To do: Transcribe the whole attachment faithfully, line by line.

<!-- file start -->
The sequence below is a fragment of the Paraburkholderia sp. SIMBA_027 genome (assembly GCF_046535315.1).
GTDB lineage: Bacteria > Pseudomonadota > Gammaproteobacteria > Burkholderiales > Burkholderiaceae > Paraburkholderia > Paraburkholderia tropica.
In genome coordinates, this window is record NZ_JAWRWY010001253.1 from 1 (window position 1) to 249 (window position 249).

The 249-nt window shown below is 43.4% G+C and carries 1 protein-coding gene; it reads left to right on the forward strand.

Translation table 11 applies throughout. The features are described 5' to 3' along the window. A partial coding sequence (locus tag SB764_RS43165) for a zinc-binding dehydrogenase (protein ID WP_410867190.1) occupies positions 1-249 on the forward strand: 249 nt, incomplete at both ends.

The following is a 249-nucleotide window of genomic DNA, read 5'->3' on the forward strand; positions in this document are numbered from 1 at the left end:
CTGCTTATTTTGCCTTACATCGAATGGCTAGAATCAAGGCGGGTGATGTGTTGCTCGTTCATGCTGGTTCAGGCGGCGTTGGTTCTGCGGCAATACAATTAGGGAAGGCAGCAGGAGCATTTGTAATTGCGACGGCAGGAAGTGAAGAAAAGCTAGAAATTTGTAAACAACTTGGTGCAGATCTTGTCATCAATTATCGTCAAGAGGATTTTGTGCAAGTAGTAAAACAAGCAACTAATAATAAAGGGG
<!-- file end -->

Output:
The sequence below is a fragment of the Paraburkholderia sp. SIMBA_027 genome (assembly GCF_046535315.1).
GTDB lineage: Bacteria > Pseudomonadota > Gammaproteobacteria > Burkholderiales > Burkholderiaceae > Paraburkholderia > Paraburkholderia tropica.
In genome coordinates, this window is record NZ_JAWRWY010001253.1 from 1 (window position 1) to 249 (window position 249).

The 249-nt window shown below is 43.4% G+C and carries 1 protein-coding gene; it reads left to right on the forward strand.

Translation table 11 applies throughout. The features are described 5' to 3' along the window. A partial coding sequence (locus tag SB764_RS43165) for a zinc-binding dehydrogenase (protein ID WP_410867190.1) occupies positions 1-249 on the forward strand: 249 nt, incomplete at both ends.

The following is a 249-nucleotide window of genomic DNA, read 5'->3' on the forward strand; positions in this document are numbered from 1 at the left end:
CTGCTTATTTTGCCTTACATCGAATGGCTAGAATCAAGGCGGGTGATGTGTTGCTCGTTCATGCTGGTTCAGGCGGCGTTGGTTCTGCGGCAATACAATTAGGGAAGGCAGCAGGAGCATTTGTAATTGCGACGGCAGGAAGTGAAGAAAAGCTAGAAATTTGTAAACAACTTGGTGCAGATCTTGTCATCAATTATCGTCAAGAGGATTTTGTGCAAGTAGTAAAACAAGCAACTAATAATAAAGGGG